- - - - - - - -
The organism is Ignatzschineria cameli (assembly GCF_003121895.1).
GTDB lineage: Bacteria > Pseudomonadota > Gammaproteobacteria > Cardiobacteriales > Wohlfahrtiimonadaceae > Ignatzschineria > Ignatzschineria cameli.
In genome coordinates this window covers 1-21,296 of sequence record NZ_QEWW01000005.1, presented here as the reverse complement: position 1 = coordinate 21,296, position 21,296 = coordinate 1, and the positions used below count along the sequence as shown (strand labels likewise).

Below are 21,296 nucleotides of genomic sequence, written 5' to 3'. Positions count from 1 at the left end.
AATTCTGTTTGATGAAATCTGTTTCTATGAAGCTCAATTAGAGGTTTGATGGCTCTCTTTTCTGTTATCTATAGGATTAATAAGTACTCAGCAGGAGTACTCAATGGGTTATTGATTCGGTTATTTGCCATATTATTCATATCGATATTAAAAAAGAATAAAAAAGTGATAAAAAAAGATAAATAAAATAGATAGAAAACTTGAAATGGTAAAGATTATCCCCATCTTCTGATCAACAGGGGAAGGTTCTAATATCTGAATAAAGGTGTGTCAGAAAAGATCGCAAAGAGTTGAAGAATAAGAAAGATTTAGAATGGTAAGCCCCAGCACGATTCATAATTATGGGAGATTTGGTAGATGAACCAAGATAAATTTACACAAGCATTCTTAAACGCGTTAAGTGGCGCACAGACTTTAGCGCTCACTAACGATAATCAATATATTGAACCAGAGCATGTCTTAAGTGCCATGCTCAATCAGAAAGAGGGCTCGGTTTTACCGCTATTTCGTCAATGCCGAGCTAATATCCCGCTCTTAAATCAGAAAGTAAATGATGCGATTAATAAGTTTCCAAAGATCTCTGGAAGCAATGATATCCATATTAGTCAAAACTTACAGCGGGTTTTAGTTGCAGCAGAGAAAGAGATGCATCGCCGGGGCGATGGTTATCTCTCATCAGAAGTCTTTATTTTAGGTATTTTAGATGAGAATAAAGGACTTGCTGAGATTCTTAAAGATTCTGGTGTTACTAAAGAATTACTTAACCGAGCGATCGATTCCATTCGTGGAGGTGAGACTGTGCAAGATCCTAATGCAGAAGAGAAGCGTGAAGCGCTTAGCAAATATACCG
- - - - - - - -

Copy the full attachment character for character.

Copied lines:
The organism is Ignatzschineria cameli (assembly GCF_003121895.1).
GTDB lineage: Bacteria > Pseudomonadota > Gammaproteobacteria > Cardiobacteriales > Wohlfahrtiimonadaceae > Ignatzschineria > Ignatzschineria cameli.
In genome coordinates this window covers 1-21,296 of sequence record NZ_QEWW01000005.1, presented here as the reverse complement: position 1 = coordinate 21,296, position 21,296 = coordinate 1, and the positions used below count along the sequence as shown (strand labels likewise).

Below are 21,296 nucleotides of genomic sequence, written 5' to 3'. Positions count from 1 at the left end.
AATTCTGTTTGATGAAATCTGTTTCTATGAAGCTCAATTAGAGGTTTGATGGCTCTCTTTTCTGTTATCTATAGGATTAATAAGTACTCAGCAGGAGTACTCAATGGGTTATTGATTCGGTTATTTGCCATATTATTCATATCGATATTAAAAAAGAATAAAAAAGTGATAAAAAAAGATAAATAAAATAGATAGAAAACTTGAAATGGTAAAGATTATCCCCATCTTCTGATCAACAGGGGAAGGTTCTAATATCTGAATAAAGGTGTGTCAGAAAAGATCGCAAAGAGTTGAAGAATAAGAAAGATTTAGAATGGTAAGCCCCAGCACGATTCATAATTATGGGAGATTTGGTAGATGAACCAAGATAAATTTACACAAGCATTCTTAAACGCGTTAAGTGGCGCACAGACTTTAGCGCTCACTAACGATAATCAATATATTGAACCAGAGCATGTCTTAAGTGCCATGCTCAATCAGAAAGAGGGCTCGGTTTTACCGCTATTTCGTCAATGCCGAGCTAATATCCCGCTCTTAAATCAGAAAGTAAATGATGCGATTAATAAGTTTCCAAAGATCTCTGGAAGCAATGATATCCATATTAGTCAAAACTTACAGCGGGTTTTAGTTGCAGCAGAGAAAGAGATGCATCGCCGGGGCGATGGTTATCTCTCATCAGAAGTCTTTATTTTAGGTATTTTAGATGAGAATAAAGGACTTGCTGAGATTCTTAAAGATTCTGGTGTTACTAAAGAATTACTTAACCGAGCGATCGATTCCATTCGTGGAGGTGAGACTGTGCAAGATCCTAATGCAGAAGAGAAGCGTGAAGCGCTTAGCAAATATACCG